Celebrity culture is a funny thing, isn't it? We've all probably got favourite bands, sportspeople and movie stars. Most of us will admire, look up to or be a teensy bit jealous of them, and in all honesty, who could blame us? They've often got the looks, the lifestyles, and in most cases (ahem) the talent. However, whilst the majority of us are savvy enough to realise that these people are just PEOPLE after all, there are definitely those who take things a step too far, into the dangerous realms of obsession.
Anyone who saw the aptly named Channel 4 Documentary last year, 'Crazy About One Direction', will know what I'm talking about. Some of the people on that show were scary… potentially bordering on dangerous. Whilst it may be funny to laugh at, or dismiss, the extremes some will go to feel a part of these young guys’ world, (perhaps due to their wealth and profession), if you take a step back, you can see that glorified stalking DOES have a line – yet it’s all too often crossed.
Whilst it’s not a crime to enjoy, appreciate, even feel ‘love’ for a person in the public eye, there have been some very worrying trends emerging. Fans get very defensive, protective and even make death threats against those who don’t share their views, as this magazine found out. Iggy Azalea recently announced that she’d had to stop crowd surfing at her own shows due to sexual assault, and for this, there is no excuse. On Twitter, when certain artists are caught by the media doing something ‘wrong’, fans have been known to react in outlandish ways – even, for some unknown logic, by hurting themselves. Some things are a step too far. There is one theory that celebrity culture inadvertently exploits the vulnerable and exposes deeper issues such as mental illness, which by all means needs addressing more openly.
In saying that, there are also ways to show in a respectful manner that you DON’T like somebody. Shaming the choices of young people (that be honest, probably aren’t much worse than stuff that goes on in your student flat), as in the case of Miley Cyrus, is also borderline behaviour.
What about when things just get plain distasteful? The recent death of Peaches Geldof was tragic, by all accounts. Understandably a lot of us, especially of student age living in and around student accommodation, felt we could relate. We, too, are young and free and probably feel like we have the world at our feet, like this article explains. But when does public ‘mourning’ become too much? I think we genuinely have to look at ourselves when we’re outwardly judging and speaking ill of a young woman who leaves behind two young children. By all means, have an opinion, aim for a different set of morals, if you choose, but leave your unwanted thoughts out of sight of the lives of those you’ve never met at their most difficult time.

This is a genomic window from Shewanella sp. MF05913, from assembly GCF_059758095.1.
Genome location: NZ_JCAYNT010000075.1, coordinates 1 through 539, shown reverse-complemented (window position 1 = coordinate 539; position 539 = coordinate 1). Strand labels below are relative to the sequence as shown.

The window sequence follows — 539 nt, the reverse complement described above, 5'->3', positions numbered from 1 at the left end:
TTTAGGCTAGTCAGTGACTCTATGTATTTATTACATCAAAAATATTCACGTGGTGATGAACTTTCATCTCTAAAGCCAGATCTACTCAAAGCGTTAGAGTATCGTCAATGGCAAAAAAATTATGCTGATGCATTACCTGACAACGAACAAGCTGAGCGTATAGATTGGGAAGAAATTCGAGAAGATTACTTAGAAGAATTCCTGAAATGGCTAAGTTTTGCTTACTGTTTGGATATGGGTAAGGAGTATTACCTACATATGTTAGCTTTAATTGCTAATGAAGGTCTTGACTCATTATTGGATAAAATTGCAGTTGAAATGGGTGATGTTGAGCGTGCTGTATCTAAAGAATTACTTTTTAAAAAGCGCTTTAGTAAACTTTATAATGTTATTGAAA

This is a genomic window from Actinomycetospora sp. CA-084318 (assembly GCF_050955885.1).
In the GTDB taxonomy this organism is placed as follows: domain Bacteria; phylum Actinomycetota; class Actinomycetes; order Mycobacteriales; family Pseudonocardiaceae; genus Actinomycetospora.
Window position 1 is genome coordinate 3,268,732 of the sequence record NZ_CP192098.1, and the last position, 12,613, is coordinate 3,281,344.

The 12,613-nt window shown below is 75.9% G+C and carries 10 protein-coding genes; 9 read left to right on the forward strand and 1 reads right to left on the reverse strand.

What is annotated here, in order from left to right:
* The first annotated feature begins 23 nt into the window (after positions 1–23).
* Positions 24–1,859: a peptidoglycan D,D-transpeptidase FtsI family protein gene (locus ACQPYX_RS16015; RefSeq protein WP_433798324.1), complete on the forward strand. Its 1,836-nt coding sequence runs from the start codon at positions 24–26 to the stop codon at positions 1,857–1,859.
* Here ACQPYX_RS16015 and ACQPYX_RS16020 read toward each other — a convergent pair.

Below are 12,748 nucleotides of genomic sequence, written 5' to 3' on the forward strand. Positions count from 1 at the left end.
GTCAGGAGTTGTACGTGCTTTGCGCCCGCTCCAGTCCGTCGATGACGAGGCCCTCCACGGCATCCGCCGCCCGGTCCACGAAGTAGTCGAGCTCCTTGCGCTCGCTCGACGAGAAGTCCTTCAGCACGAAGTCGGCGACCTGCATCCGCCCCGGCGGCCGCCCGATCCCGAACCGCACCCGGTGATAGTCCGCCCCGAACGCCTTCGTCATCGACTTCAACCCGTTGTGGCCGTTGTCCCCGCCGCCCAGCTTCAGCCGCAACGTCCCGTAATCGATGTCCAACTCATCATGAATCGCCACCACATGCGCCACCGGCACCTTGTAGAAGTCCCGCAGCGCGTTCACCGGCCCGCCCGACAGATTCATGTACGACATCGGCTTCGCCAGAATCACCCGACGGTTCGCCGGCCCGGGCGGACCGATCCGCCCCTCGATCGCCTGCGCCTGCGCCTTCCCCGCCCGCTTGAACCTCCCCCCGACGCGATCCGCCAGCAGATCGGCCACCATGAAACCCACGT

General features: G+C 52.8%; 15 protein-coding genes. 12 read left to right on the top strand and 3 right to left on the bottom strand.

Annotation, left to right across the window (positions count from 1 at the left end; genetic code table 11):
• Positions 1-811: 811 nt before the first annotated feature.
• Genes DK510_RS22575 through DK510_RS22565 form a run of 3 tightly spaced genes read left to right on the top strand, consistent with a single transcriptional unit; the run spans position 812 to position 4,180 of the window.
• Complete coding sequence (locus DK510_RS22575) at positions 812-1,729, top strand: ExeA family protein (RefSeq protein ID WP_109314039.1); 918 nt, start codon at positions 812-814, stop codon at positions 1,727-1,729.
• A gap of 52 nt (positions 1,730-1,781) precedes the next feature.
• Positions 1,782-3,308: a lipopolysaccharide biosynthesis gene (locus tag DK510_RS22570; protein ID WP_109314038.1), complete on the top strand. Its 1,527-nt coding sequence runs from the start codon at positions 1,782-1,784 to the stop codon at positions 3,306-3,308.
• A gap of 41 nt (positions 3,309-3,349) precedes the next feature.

I’ve spent some time personally around the music scene, and one thing I’ve undoubtedly noticed is a culture of people wanting to feel like they belong. It’s totally natural, and acceptable, and yet awkward and embarrassing at the same time, when it imposes on the ‘famous’ people they idolise. Even by association, people suddenly want to talk to you, simply because they think you, too, are ‘important’, and soon change when they realise that you aren’t. It’s odd.
One of my favourite bands have had line-up changes recently, and I’ve seen fans argue, at length, about the politics of such a decision. That’s fine, and I encourage debates. But when things turn nasty and they’re claiming to know the ‘truth’ of a given situation, I just laugh. Unless you’re actually a part of these people’s lives, and they start popping up here at Liberty Living, you’ll never know – and gossip just isn’t fair.
Posted on 24th June 2014 by Claire L.
Claire Louise Sheridan lives and works in Peterborough. She recently graduated with a degree in English and Communication Studies from the University of Liverpool.